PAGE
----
Another question: is it important to you that you be the one to enlighten him on this?
  • JulieCollJulieColl
    Posts: 2,437
    Great call, Liam. You're very adept at not accepting the premise of the question. I don't think I'm going to change anyone's mind at this point, and that's perfectly fine. More than anything I just want this young fellow whom we have known and loved since he was a baby to know that there is someone who takes him seriously and with whom he can discuss things. Since this has been going on for a while I was just running out of ways to present my side of the discussion, but believe me I'm ready to throw in the towel. In the end, though, I hope the young fellow in question knows that my husband and I are friends at whom he can throw ideas and get a sympathetic response. That's what is most important.
  • Liam
    Posts: 3,703
    Then, start *there*. Sometimes the obvious is staring you in the face.

    PS: Premises for questions are always in play until both sides agree on them. (The most Catholic response to a question is, in polite form . . . "Is that the right question?") Assuming one side gets to dictate the premises only works if that side has effective authority over the other. And sometimes not even then....

    PPS: You also don't have to hide that you disagree with your friend. Indeed, what may be most important is modelling how friendship can coexist with principled disagreement. He may not be used to that. It's a vital thing to see in action. If he wants to argue with your disagreement, then it becomes a situation where HE needs to persuade YOU - but you can say that it would not be fruitful to have that until you shared sufficient assumptions to proceed further. I don't mean this as a seduction/game - it has to be more sincere than that. But it also happens to be truthful....

    See how this works?
    Thanked by 2JulieColl kevinf
  • ronkrisman
    Posts: 1,313
    In an attempt to merge three current threads:

    Liam the Wise for Pope No. 4!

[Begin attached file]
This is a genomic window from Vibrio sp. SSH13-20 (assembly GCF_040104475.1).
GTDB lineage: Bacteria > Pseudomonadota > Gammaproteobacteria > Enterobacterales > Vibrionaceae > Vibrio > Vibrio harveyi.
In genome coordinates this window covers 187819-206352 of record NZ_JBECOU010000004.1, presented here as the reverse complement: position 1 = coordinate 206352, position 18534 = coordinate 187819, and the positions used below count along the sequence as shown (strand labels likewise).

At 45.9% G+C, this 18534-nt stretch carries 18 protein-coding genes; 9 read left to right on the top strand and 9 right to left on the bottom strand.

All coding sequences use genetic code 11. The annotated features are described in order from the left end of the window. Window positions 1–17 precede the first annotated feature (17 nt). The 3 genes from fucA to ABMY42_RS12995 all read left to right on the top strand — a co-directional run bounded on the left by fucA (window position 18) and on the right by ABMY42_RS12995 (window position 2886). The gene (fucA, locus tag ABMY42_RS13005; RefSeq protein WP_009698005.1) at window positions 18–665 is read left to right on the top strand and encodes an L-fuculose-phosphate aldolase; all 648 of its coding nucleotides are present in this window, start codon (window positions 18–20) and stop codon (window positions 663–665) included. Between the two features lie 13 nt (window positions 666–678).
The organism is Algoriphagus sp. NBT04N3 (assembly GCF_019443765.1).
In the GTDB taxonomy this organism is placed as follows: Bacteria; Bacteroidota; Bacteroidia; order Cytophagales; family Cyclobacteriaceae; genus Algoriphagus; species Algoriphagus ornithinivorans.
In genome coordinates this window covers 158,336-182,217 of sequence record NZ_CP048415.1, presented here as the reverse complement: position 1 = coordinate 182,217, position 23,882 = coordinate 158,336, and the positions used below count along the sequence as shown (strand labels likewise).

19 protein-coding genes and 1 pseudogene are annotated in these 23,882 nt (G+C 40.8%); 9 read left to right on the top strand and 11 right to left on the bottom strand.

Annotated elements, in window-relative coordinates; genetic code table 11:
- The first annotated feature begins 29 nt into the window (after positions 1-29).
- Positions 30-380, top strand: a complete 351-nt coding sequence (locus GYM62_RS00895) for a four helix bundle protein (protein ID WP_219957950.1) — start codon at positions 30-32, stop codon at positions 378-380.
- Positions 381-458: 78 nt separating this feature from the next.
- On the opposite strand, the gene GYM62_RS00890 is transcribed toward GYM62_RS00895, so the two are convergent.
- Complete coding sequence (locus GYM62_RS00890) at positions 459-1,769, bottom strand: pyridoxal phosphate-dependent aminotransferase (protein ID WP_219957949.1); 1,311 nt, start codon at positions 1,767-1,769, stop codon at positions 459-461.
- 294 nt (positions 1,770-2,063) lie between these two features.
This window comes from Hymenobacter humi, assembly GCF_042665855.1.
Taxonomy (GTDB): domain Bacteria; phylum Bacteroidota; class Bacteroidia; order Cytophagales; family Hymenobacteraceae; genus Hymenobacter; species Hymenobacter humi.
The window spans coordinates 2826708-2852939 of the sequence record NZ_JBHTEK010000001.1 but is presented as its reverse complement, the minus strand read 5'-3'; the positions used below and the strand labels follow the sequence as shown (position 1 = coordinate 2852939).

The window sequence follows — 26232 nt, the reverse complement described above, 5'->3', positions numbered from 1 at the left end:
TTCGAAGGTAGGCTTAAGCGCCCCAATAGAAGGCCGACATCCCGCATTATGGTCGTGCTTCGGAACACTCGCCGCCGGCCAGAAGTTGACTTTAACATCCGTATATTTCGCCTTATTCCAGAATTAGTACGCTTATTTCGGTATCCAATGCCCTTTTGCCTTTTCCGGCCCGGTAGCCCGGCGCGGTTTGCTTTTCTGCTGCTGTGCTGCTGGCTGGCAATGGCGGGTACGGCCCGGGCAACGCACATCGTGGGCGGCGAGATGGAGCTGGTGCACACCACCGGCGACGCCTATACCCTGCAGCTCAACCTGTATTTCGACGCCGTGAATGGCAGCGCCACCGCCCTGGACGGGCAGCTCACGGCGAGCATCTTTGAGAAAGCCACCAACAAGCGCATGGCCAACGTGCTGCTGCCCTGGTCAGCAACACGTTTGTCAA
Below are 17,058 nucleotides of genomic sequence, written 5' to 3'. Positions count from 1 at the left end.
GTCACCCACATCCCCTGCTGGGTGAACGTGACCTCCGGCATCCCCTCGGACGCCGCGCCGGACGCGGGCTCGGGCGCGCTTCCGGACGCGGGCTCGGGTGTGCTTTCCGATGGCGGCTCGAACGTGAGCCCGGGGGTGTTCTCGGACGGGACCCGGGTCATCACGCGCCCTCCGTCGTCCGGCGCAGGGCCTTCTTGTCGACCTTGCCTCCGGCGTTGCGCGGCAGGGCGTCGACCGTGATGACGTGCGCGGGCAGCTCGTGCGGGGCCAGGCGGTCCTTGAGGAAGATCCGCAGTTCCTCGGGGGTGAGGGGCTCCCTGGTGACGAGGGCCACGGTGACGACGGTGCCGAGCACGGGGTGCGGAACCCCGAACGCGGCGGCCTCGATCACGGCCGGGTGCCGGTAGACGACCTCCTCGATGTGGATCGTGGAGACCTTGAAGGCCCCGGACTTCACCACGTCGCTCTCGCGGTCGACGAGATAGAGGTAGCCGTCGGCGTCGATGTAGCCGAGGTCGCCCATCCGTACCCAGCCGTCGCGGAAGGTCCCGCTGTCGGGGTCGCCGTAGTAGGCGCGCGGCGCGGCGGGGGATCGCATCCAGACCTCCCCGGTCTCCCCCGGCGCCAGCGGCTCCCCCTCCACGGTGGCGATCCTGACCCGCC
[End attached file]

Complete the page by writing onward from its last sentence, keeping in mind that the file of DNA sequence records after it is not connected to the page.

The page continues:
(I don't count Michael I, Peter III, or other Wannabees.)
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  • melofluentmelofluent
    Posts: 4,160
    I like Mike.
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  • JulieCollJulieColl
    Posts: 2,437
    Thanks for the sage counsel, Liam, on the value of honesty in cultivating friendship. I don't mean to be cagey; I just want to avoid the standard lines in this discussion since this fellow can see the usual arguments coming a mile away.

    Mostly though, the arguments don't really matter in the end. What we really want is for our young friend to know that when he suddenly proclaims to all his friends and relatives that Karl Marx and Bernie Sanders are his new heroes and begins calling for collectivisation and redistribution of wealth that we won't scuttle away in horror or ignore him or quietly delete him from our "Friends" list. Instead he can count on our family to listen carefully and applaud his sincerity and endeavor to present our point of view for as long as he wants to dialogue.
  • Adam WoodAdam Wood
    Posts: 6,303
    You can not argue a leftie out of his leftism. It is a worldview forged not just in the absence of facts but in their willful misinterpretation and selective exclusion. Moreover, leftism is deeply tied to one's personality. A change in political or economic perspective will require a change in personality, which almost everyone fights to avoid at all costs.

    However, gradual unraveling of this toxic ideology is possible.

    I can tell you the three things, besides simply growing the eff up that helped me overcome the Marxism of my youth:
    1. Going to sales, and therefore having my income directly tied to my work and the value I can bring to the company that paid me;
    2. Personally knowing conservatives, libertarians, and other non-leftists who were nothing at all like the villians and bumpkins caricature of them promoted by the left establishment;
    3. The writing of Jeffrey Tucker.
    Thanked by 2Scott_W JulieColl
  • Julie,